A beauty queen drama!

This story has EVERYTHING

Let's start with the headline: Beauty Queen Ksenia Sukhinova of Russia Detained in Wales as Terrorist

It's pretty great isn't it?

But read on! I think, possibly, it gets better. In fact, I'm finding it very hard to pick my favourite line of this article (from Pravda) but I think it might have to be:

Ksenia did not tell the officers that she was the winner of Miss Russia and Miss World contests, that her image was used to advertise the Eurovision Song Contest in Moscow.

The modesty! The grace! Ah Ksenia, so unjustly suspected of terrorism (in fact she had her bag searched), you have been wronged by those cheeky Welsh customs officers. On behalf of Great Britain, and all our customs officers, I can only apologise.

 

 

Sophie Elmhirst is features editor of the New Statesman

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Could Jeremy Corbyn still be excluded from the leadership race? The High Court will rule today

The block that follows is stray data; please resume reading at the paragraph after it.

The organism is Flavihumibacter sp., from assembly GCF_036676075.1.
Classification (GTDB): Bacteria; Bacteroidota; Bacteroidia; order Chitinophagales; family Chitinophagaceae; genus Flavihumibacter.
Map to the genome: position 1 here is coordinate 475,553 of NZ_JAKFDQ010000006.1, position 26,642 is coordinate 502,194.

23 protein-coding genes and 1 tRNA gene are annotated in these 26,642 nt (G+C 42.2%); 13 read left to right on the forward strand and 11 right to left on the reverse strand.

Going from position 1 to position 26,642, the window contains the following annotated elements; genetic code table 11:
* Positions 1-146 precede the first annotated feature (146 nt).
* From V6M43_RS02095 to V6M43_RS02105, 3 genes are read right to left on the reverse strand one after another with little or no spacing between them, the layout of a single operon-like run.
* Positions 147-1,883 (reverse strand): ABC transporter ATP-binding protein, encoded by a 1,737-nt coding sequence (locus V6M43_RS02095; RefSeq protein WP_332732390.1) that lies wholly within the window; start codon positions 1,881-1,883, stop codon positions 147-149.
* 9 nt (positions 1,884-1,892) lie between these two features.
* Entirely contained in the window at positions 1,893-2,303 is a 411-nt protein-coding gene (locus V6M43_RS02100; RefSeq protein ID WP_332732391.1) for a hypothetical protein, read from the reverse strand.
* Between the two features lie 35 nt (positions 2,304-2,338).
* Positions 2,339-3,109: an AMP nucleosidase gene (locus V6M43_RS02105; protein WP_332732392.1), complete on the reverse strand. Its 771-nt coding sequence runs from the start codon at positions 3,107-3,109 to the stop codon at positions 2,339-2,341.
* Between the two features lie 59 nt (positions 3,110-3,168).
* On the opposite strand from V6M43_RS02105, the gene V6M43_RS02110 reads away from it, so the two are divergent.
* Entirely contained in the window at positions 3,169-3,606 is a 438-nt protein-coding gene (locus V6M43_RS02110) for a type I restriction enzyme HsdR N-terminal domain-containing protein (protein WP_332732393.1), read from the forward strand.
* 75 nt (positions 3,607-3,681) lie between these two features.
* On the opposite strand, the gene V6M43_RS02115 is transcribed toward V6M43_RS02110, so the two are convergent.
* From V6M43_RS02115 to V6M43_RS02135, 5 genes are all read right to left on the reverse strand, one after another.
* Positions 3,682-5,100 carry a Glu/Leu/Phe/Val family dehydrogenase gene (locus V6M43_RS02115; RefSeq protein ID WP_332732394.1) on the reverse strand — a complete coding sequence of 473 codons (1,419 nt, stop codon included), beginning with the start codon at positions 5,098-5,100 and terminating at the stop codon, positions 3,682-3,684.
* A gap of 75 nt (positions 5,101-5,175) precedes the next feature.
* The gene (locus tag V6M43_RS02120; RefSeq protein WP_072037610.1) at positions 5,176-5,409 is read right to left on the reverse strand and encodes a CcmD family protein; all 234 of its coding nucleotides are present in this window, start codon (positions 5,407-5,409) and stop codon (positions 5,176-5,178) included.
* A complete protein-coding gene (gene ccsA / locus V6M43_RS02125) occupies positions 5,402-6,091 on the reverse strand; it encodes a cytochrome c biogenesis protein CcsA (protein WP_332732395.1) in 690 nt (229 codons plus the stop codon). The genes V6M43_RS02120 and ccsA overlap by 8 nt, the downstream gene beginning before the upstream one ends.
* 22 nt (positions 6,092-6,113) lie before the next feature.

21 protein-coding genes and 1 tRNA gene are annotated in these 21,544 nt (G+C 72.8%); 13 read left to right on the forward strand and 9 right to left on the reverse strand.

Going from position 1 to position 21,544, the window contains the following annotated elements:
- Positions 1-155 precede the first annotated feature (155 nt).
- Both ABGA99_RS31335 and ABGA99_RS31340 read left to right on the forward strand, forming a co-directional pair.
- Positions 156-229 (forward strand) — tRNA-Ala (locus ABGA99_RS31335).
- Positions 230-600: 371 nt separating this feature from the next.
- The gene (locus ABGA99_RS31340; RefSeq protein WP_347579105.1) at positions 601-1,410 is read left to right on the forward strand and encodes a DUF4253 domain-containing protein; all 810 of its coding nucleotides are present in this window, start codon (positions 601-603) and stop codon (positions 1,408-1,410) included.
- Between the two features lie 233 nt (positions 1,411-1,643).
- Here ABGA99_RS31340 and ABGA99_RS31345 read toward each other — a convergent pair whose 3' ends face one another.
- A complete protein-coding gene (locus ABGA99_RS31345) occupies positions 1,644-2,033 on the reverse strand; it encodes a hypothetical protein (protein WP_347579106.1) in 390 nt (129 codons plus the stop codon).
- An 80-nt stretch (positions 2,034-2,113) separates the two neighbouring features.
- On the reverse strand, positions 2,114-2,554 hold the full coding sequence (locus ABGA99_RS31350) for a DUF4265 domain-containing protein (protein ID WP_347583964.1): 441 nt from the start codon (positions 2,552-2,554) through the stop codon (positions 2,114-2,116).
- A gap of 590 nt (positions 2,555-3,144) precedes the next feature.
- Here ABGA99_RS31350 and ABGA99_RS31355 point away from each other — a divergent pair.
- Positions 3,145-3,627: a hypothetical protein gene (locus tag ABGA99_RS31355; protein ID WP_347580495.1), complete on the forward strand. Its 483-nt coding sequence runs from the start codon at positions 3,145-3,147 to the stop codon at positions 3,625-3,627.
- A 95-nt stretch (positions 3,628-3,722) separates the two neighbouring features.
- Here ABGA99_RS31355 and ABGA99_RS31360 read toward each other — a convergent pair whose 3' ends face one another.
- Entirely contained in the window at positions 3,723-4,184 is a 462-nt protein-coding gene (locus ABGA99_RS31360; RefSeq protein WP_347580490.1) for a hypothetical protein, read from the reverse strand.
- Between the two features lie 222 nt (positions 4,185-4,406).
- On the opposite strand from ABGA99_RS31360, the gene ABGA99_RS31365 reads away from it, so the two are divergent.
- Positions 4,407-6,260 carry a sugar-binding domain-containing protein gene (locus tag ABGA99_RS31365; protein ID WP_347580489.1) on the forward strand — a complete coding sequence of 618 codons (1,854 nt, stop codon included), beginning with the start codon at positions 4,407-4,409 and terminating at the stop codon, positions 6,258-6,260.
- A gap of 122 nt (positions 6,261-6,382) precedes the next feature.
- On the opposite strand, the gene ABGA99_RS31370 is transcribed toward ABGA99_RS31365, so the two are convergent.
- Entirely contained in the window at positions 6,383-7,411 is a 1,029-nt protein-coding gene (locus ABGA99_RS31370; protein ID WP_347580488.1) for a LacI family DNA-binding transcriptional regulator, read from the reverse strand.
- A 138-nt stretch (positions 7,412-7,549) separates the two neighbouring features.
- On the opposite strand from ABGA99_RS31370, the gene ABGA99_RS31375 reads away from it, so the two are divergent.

Labour donor Michael Foster has applied for a judgement. 

If you thought Labour's National Executive Committee's decision to let Jeremy Corbyn automatically run again for leader was the end of it, think again. 

Today, the High Court will decide whether the NEC made the right judgement - or if Corbyn should have been forced to seek nominations from 51 MPs, which would effectively block him from the ballot.

The legal challenge is brought by Michael Foster, a Labour donor and former parliamentary candidate. Corbyn is listed as one of the defendants.

Before the NEC decision, both Corbyn's team and the rebel MPs sought legal advice.

Foster has maintained he is simply seeking the views of experts. 

Nevertheless, he has clashed with Corbyn before. He heckled the Labour leader, whose party has been racked with anti-Semitism scandals, at a Labour Friends of Israel event in September 2015, where he demanded: "Say the word Israel."

But should the judge decide in favour of Foster, would the Labour leadership challenge really be over?

Dr Peter Catterall, a reader in history at Westminster University and a specialist in opposition studies, doesn't think so. He said: "The Labour party is a private institution, so unless they are actually breaking the law, it seems to me it is about how you interpret the rules of the party."

Corbyn's bid to be personally mentioned on the ballot paper was a smart move, he said, and the High Court's decision is unlikely to heal wounds.

 "You have to ask yourself, what is the point of doing this? What does success look like?" he said. "Will it simply reinforce the idea that Mr Corbyn is being made a martyr by people who are out to get him?"